Welcome to the 1.0.1 release of the Yasm Modular Assembler. Its target audience includes people who want to:
- use a mature NASM-syntax x86 and AMD64 assembler that can target Win32, Win64, MacOS X, and Unix derivatives;
- use a GAS-syntax assembler other than GAS;
- have assembly source-level debugging using either DWARF2 or CodeView 8.0 (Visual Studio 2005 and later);
- have a free software assembler that supports Win32/Win64 structured exception handling (SEH) and ELF32/ELF64 thread local storage (TLS);
- target the latest AMD XOP/FMA4/CVT16 or Intel AVX instruction sets;
- have a free assembler highly integrated into the Visual Studio 2010 IDE;
- keep track of Yasm’s progress in terms of stability and feature set;
- contribute to Yasm development from a new release.
Download Yasm 1.0.1
A number of download formats are available. For Windows and DOS users, we recommend downloading the prebuilt binaries. The source tarball contains all sources needed to build Yasm on UNIX-compatible systems, Windows, and DOS. If you use Visual Studio 2010, we highly recommend downloading the appropriate vsyasm zip file and following its readme.txt directions for integration of yasm into the Visual Studio IDE.
- Source .tar.gz
- Win32 VS2010 .zip (for use with VS2010 on 32-bit Windows)
- Win64 VS2010 .zip (for use with VS2010 on 64-bit Windows)
- Win32 .exe (for general use on 32-bit Windows)
- Win64 .exe (for general use on 64-bit Windows)
- DOS .exe (for use on pure DOS or for use with DJGPP)
A TASM-like frontend is also available. It defaults to the “tasm” parser and provides TASM-like command line options.
Changes from 1.0.0 to 1.0.1:
- Fix ELF32 shared object relocations (#202).
Features also include:
Object and debugging format support:
- Full support for ELF, including support for both AMD64 and 32-bit x86 static and shared objects and thread local storage.
- Support for Mach-O object format used in MacOS X, including both the 32-bit (x86) and 64-bit (AMD64) versions (contributed by Henryk Richter).
- Full support for COFF (DJGPP) and Win32 (PE32) and Win64 (PE32+) object formats.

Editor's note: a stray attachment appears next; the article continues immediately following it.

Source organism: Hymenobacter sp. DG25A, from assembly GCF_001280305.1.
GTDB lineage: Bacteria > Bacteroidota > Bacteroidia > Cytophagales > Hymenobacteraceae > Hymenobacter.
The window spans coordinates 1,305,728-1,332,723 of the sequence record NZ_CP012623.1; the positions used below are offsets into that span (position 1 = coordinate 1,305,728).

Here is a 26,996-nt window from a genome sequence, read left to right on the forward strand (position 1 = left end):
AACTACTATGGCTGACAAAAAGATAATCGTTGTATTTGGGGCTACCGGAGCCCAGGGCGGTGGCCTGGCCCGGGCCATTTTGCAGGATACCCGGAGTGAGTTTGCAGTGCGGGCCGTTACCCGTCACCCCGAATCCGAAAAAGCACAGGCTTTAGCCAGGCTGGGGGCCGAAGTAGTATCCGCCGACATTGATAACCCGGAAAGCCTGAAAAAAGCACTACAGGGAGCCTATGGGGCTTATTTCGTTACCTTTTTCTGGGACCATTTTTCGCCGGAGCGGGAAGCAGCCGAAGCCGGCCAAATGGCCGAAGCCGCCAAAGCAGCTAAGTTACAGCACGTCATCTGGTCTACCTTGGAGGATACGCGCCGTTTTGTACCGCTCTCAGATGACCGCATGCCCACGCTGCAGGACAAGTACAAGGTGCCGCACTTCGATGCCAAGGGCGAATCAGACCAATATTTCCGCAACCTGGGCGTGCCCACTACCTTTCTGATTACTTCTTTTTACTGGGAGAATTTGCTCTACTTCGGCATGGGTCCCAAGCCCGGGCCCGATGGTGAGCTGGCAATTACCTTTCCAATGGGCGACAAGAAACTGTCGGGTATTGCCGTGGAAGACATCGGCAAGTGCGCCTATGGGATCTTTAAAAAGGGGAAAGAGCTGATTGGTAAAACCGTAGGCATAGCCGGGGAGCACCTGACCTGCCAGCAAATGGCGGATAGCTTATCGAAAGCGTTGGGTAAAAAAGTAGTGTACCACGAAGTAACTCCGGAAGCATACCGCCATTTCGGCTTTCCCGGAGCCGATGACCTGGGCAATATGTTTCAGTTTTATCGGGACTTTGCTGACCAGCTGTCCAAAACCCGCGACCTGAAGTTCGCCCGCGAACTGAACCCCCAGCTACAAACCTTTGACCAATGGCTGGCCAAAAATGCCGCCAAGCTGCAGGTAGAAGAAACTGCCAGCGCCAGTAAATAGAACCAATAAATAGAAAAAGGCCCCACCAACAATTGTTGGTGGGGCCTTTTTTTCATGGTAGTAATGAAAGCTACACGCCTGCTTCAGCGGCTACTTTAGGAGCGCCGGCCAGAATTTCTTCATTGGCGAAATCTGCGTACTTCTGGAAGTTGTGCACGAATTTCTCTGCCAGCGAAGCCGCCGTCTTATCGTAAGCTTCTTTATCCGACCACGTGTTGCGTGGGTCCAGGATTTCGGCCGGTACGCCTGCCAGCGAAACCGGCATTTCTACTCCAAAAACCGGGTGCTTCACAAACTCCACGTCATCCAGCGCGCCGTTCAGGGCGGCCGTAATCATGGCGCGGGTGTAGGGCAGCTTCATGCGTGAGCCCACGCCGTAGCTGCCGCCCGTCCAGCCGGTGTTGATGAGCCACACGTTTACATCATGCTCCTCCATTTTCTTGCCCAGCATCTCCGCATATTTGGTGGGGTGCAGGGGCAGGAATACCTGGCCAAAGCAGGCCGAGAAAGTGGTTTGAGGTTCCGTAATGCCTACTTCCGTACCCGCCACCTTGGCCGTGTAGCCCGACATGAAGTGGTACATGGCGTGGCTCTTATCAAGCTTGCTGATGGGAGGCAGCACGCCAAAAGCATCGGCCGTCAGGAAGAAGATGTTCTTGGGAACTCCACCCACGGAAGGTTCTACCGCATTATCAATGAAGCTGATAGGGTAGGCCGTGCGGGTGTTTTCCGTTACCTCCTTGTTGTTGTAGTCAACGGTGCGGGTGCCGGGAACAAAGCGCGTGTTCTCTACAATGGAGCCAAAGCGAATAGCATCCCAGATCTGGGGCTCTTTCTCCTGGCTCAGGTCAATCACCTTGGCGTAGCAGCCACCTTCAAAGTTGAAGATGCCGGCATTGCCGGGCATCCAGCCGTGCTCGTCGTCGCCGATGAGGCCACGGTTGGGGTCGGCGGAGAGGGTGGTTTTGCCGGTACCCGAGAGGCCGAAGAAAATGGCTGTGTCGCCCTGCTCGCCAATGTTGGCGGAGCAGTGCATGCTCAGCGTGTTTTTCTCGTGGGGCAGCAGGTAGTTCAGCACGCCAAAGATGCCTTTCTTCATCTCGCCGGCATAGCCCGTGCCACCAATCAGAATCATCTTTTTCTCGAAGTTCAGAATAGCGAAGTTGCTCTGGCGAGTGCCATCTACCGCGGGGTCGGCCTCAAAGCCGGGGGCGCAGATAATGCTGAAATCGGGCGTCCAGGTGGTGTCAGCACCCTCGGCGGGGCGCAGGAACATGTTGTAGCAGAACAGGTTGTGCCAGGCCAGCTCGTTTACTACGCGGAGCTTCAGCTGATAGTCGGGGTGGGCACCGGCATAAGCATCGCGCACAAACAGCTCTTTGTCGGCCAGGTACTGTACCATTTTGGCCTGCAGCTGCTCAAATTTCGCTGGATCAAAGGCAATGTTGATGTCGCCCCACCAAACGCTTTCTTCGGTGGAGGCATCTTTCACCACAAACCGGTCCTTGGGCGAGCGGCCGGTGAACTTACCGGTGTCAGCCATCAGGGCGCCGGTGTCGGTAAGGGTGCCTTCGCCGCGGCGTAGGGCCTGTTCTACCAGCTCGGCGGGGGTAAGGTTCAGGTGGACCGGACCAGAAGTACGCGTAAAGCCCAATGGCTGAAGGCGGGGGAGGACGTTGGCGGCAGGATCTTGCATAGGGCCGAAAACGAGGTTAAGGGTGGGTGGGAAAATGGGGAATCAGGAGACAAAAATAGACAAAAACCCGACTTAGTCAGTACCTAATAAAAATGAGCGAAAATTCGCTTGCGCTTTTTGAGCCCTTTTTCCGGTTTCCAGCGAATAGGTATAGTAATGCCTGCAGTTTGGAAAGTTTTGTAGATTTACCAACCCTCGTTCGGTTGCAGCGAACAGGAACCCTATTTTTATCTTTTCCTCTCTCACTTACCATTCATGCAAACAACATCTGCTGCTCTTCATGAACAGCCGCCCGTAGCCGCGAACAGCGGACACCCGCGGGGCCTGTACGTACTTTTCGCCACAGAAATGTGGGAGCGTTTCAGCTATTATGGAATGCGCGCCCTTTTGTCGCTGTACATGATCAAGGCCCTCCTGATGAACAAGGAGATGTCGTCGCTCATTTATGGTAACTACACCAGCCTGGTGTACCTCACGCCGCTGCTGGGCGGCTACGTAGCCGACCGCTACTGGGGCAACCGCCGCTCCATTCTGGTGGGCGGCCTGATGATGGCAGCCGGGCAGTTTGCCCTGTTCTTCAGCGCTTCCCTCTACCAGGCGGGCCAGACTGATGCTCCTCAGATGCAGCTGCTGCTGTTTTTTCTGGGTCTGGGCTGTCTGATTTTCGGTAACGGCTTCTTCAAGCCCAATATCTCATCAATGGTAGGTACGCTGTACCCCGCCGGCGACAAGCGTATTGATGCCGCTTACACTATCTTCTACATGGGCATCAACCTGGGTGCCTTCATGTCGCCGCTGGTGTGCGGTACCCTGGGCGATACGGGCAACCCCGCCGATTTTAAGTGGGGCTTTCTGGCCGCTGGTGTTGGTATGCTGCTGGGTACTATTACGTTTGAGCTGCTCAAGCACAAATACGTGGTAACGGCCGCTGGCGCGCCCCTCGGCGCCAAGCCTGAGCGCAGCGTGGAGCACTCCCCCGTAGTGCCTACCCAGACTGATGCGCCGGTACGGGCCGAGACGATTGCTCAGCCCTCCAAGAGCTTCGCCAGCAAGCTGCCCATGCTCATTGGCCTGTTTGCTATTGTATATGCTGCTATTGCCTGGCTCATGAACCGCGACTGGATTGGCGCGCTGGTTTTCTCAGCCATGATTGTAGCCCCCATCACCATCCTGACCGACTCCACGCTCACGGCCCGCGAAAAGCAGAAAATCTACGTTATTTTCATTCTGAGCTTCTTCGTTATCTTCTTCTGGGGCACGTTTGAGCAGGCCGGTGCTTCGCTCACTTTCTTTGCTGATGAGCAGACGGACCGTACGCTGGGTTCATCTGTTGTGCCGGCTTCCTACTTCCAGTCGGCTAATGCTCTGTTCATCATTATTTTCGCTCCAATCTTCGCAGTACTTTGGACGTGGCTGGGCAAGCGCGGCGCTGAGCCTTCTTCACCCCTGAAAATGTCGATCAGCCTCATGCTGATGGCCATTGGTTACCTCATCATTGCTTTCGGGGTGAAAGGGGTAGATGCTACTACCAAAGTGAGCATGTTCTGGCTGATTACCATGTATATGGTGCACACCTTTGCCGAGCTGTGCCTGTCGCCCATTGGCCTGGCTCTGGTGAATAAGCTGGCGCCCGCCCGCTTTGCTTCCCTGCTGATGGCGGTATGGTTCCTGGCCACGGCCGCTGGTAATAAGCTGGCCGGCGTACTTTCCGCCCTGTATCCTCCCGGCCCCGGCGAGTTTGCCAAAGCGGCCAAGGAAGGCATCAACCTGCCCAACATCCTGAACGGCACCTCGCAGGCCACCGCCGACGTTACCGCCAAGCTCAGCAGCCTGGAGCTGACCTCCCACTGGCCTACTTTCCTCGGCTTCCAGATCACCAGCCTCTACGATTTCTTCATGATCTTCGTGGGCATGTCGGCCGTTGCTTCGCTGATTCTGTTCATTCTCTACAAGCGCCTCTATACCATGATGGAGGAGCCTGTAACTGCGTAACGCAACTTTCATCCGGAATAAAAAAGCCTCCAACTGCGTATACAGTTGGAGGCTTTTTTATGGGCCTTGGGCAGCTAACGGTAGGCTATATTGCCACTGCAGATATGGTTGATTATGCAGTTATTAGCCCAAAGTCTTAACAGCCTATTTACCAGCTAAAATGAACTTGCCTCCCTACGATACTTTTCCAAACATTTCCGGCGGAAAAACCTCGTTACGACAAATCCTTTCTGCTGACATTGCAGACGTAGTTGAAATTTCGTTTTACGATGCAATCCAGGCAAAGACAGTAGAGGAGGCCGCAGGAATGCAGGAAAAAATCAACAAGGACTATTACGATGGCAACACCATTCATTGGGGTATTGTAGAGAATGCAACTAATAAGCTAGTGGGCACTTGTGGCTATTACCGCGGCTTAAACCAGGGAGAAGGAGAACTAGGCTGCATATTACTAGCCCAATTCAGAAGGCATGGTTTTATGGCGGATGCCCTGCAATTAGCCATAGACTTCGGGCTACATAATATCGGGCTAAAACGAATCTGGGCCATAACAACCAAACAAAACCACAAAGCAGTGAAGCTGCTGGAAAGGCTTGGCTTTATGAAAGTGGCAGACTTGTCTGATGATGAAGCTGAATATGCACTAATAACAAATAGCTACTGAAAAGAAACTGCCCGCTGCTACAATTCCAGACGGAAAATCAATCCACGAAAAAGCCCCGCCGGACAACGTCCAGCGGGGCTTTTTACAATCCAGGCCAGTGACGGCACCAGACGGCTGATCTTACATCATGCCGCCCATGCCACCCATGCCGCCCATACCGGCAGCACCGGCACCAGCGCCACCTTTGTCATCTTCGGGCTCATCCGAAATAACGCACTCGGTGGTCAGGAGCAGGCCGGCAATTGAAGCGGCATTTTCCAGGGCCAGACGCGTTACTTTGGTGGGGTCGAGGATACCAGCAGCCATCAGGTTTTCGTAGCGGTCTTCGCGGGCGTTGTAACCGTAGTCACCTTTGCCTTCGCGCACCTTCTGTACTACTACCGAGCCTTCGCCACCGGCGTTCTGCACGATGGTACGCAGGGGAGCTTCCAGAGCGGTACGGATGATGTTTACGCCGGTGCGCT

- Support for structured exception handling on Win64 and Win32.
- Support for RDOFF2 (.rdf) object format.
- XDF object format (64-bit basic format, similar in spirit to NASM’s RDF).
Multi-section binary support (compatible but slightly more advanced than NASM’s).
- STABS, DWARF2, and CodeView 8 debugging formats (enable with “-g …”).
Assembler syntax support:
- Full NASM-compatible parser, including the “real” NASM preprocessor (imported from NASM tree).
- GAS parser and preprocessor.
- Basic support for TASM syntax, based on the NASM parser and preprocessor.
- Support for AMD64 instruction set, registers, and addressing modes. This is enabled in one of three ways: using the
[BITS 64]directive, using a 64-bit object format such as win64 or elf64, or setting the machine to “amd64”. Only the last two will actually generate a 64-bit object file.
- Full support for AMD64 RIP-relative addressing; the forms supported in NASM syntax are
[rip+val](direct index) and
[sym wrt rip]or
[rel sym](relocated relative).
- Fast and efficient “virtual multi-pass” optimizer that automatically generates much smaller code for jumps and immediates.
- Full warnings for integer overflow.
- NASM-like list format.
- Most code licensed under 2-clause BSD license, although some portions are still LGPL-licensed (NASM preprocessor module).
- Support for the -I option to specify include directories, with a search pattern essentially identical to most C compilers.
- Support for CALL/JMP FAR, including proper handling of
location EQU seg:off;
jmp far location.
- Man pages: yasm(1), yasm_objfmts(7), yasm_dbgfmts(7), and yasm_arch(7).
Important Differences from NASM
- A number of command line options are different. Run “yasm –help” for a quick command line option summary, or read the full yasm(1) manpage for detailed descriptions of all command line options.
- Include files with relative paths are not searched in the same way. Yasm’s search behavior is essentially that of most C compilers.
As Yasm is still under development, there are some caveats and features that do not yet work or are not yet fully functional. See the Tickets area of Yasm’s website for a list of active issues.
Compiling Yasm from source
On UNIX-compatible operating systems, Yasm builds using the standard “./configure; make; make install” commands. GNU make is not required. While Yasm development requires a larger toolchain (see the HACKING file), building Yasm should not require more than just a C compiler.
For Windows and DOS systems, we recommend simply downloading the prebuilt executables. However, for those that want to build YASM directly using DJGPP, CygWin, or Visual Studio, Makefiles and all required specialized files are provided in the Mkfiles/ directory of the distribution tarball.
Command Line Option Help:
Assemble test.asm to Win32 object file test.obj with CodeView 8.0 (VS2005) source debug info:
yasm -f win32 -g cv8 test.asm
Assemble test2.asm to Win64 object file test.obj with CodeView 8.0 source debug info:
yasm -f win64 -g cv8 test2.asm
Assemble test3.asm to AMD64 ELF object file test3.o with DWARF2 debugging information:
yasm -f elf64 -g dwarf2 test3.asm
Alternative to above:
yasm -f elf -m amd64 -g dwarf2 test3.asm
Assemble test4.s (GAS syntax file) to 32-bit x86 ELF object file testo.o with DWARF2 debugging information:
yasm -p gas -f elf32 -g dwarf2 -o testo.o test4.s